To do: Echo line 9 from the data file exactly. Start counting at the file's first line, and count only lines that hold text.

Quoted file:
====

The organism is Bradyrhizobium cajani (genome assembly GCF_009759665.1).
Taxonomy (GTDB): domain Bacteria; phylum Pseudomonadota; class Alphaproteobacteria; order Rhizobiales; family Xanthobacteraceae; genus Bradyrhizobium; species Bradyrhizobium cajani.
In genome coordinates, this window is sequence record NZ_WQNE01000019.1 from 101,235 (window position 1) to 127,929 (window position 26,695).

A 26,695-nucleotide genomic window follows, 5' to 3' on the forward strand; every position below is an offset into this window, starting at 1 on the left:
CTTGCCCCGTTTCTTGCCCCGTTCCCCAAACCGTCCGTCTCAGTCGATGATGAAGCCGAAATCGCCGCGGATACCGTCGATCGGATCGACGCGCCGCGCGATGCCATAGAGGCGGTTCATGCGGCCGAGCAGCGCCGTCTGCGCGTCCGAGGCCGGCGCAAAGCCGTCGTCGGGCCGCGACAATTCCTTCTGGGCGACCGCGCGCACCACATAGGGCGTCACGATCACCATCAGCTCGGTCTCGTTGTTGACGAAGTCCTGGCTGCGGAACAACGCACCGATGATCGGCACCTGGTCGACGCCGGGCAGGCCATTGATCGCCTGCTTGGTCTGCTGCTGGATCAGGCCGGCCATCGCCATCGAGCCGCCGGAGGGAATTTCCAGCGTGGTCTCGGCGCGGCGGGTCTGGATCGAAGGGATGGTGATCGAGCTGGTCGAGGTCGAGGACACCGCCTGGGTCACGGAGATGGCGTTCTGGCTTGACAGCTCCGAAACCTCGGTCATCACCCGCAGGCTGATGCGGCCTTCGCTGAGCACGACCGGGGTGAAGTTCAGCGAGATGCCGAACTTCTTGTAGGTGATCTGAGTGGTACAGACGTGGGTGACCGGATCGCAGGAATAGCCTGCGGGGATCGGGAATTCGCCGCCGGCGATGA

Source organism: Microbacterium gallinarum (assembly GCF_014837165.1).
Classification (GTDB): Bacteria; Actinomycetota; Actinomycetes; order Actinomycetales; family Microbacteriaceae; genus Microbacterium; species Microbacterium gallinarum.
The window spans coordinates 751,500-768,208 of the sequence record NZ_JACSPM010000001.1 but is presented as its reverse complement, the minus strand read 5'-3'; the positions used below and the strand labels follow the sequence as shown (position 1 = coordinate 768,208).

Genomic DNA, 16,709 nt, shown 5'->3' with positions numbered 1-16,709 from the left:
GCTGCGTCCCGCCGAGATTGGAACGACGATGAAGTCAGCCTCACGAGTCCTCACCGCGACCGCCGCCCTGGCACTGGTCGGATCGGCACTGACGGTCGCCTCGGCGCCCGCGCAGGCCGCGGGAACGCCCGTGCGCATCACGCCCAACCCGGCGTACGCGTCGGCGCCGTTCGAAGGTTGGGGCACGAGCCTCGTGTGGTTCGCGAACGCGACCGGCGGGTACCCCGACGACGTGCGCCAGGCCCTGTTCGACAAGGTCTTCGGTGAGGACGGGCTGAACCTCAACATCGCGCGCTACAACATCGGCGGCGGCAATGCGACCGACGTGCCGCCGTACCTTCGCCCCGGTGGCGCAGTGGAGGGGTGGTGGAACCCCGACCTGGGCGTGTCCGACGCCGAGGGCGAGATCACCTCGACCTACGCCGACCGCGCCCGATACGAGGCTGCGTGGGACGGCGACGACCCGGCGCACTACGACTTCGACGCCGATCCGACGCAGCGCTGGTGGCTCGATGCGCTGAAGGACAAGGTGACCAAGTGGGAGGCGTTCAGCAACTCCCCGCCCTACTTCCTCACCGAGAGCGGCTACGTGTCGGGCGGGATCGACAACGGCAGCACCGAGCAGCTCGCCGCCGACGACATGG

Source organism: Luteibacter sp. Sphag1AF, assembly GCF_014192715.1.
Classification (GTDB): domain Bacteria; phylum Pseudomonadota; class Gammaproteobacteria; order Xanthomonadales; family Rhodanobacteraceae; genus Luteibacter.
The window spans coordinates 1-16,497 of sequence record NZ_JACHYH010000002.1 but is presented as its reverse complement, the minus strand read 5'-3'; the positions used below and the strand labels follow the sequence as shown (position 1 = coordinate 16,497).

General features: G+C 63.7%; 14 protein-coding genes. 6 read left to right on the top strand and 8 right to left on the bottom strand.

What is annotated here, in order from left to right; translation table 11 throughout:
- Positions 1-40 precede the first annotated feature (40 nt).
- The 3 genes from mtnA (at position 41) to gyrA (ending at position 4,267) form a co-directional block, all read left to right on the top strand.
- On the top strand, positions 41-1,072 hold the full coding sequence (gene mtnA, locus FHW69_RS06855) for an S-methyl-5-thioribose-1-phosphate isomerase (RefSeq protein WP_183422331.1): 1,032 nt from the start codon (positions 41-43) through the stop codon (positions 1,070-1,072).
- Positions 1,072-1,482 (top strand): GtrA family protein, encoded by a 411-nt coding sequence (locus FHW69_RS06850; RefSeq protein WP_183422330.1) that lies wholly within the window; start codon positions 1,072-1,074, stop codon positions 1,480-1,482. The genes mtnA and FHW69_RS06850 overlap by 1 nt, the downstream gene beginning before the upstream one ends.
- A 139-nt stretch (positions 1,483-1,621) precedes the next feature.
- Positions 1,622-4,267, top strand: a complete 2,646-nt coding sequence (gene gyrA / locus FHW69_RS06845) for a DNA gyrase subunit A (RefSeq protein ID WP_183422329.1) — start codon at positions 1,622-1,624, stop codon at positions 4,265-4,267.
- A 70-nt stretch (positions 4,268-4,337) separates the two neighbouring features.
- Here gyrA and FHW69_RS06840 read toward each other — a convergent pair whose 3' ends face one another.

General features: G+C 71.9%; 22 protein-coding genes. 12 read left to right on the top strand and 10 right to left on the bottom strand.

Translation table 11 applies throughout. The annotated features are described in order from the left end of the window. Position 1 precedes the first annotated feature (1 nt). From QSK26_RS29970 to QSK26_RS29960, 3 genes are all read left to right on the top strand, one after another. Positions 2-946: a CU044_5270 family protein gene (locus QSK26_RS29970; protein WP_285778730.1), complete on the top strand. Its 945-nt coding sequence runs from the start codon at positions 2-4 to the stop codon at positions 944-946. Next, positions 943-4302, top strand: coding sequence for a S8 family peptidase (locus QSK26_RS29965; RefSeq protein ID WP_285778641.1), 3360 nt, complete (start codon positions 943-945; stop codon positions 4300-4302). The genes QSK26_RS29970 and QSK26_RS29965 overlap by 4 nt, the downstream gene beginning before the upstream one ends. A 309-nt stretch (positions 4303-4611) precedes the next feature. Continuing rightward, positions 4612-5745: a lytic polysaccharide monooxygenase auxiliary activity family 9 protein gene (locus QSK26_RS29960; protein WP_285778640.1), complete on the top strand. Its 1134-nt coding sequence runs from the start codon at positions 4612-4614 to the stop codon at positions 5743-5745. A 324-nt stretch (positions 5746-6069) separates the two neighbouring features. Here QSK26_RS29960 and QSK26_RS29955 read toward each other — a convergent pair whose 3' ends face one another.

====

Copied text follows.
Genomic DNA, 16,709 nt, shown 5'->3' with positions numbered 1-16,709 from the left: